The parole decision-making process for a serious offender is the same as for other offenders, except that it also requires the SPA to take into account advice and recommendations from the Serious Offenders Review Council. The SPA must not grant parole to a serious offender unless the council advises this is appropriate.

The SPA must also notify any victim of a serious offender that parole is being considered for that offender, and that the victim can apply for reconsideration of the decision.

Terrorism-related offenders

Special parole restrictions apply to a “terrorism-related offender”, who is an offender who:

  • has been charged with, convicted of, or sentenced for, a terrorism offence;
  • is the subject of a Commonwealth control order;
  • has associations with a terrorist organisation;
  • has made any statement supporting any terrorist act or violent extremism;
  • has, or has had, any personal or business association or affiliation with a person, people or organisation that is or was advocating support for any terrorist act or violent extremism.

The SPA must not order the release on parole of a terrorism-related offender unless it is satisfied the offender “will not engage in, or incite or assist others to engage in, terrorist acts or violent extremism”. The SPA can consider advice from NSW Police or any other public authority in law enforcement, security or anti-terrorism.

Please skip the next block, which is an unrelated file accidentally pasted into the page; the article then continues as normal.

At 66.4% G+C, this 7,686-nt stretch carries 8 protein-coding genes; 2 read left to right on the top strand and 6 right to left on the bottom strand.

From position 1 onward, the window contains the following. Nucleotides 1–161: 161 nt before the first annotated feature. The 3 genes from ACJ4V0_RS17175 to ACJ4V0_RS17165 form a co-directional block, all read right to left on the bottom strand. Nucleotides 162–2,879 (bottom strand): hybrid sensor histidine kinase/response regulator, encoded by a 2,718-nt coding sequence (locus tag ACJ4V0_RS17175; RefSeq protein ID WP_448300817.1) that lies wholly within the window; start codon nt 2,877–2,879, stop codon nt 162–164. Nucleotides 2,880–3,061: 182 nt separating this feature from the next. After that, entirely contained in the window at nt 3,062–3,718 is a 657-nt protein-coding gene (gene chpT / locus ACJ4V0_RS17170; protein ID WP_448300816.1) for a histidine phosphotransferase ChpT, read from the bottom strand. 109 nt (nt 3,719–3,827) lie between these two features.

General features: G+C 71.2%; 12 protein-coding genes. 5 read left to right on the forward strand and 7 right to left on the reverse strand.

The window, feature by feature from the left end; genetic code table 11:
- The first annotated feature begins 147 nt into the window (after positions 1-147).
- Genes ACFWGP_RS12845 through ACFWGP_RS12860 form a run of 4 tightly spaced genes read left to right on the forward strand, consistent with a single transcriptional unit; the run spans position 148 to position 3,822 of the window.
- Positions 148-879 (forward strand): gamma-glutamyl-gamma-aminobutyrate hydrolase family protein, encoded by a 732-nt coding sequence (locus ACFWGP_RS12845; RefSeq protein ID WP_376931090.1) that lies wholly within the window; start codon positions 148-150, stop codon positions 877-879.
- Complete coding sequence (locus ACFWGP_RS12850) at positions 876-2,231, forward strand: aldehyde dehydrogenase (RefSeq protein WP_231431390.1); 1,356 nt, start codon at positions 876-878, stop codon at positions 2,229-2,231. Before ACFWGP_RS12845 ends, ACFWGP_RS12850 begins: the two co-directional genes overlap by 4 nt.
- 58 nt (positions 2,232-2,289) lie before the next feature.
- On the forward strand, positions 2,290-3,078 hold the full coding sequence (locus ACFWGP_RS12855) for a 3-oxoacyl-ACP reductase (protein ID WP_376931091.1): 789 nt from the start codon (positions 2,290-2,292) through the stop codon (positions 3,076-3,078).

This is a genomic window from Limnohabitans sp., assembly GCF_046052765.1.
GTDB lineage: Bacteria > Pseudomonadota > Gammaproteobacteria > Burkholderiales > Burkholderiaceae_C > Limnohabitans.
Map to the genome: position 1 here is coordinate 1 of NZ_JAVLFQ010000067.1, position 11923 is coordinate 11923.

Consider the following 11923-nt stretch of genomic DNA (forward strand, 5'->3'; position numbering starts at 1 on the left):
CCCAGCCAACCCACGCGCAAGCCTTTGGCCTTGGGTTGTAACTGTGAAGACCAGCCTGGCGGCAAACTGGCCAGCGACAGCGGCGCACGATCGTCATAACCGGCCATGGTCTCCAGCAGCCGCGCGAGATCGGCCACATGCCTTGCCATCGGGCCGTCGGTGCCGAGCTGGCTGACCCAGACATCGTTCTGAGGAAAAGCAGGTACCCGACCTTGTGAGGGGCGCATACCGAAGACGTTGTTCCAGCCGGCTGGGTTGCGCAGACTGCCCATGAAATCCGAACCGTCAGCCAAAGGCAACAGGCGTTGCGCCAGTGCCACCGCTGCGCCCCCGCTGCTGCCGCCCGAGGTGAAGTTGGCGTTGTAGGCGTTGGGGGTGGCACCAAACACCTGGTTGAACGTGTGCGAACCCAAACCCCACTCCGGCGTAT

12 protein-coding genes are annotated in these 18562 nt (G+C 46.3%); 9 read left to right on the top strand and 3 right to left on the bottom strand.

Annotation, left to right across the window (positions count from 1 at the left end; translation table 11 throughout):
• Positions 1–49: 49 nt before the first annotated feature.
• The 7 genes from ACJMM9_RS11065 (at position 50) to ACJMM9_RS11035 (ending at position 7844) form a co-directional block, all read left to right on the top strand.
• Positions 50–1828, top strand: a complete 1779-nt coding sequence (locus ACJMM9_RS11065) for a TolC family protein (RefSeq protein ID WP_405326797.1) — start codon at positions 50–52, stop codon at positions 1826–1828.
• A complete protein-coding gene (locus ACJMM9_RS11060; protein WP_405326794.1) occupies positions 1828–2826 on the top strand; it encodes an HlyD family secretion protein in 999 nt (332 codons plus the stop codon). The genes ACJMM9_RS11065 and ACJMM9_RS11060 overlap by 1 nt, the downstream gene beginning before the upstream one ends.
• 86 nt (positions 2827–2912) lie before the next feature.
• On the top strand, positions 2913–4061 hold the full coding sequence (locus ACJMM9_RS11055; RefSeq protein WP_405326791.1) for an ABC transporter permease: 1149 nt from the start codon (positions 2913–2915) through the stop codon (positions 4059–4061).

Exceptional circumstances

The SPA can make a parole order for an offender when the offender is not otherwise entitled to release on parole if the offender is dying or if there are exceptional extenuating circumstances.

Refusing parole

If the SPA decides not to grant parole, it must notify the offender of its decision and that the opportunity for a hearing is available to review the decision.

Parole conditions

Conditions attached to a parole order are wide and varied but there are standard conditions attached to every order. Such standard conditions are that the prisoner must:

  • not commit an offence;
  • submit to drug testing if required;
  • report as required to Corrective Services;
  • follow instructions from Corrective Services;
  • notify of any charge of address or employment.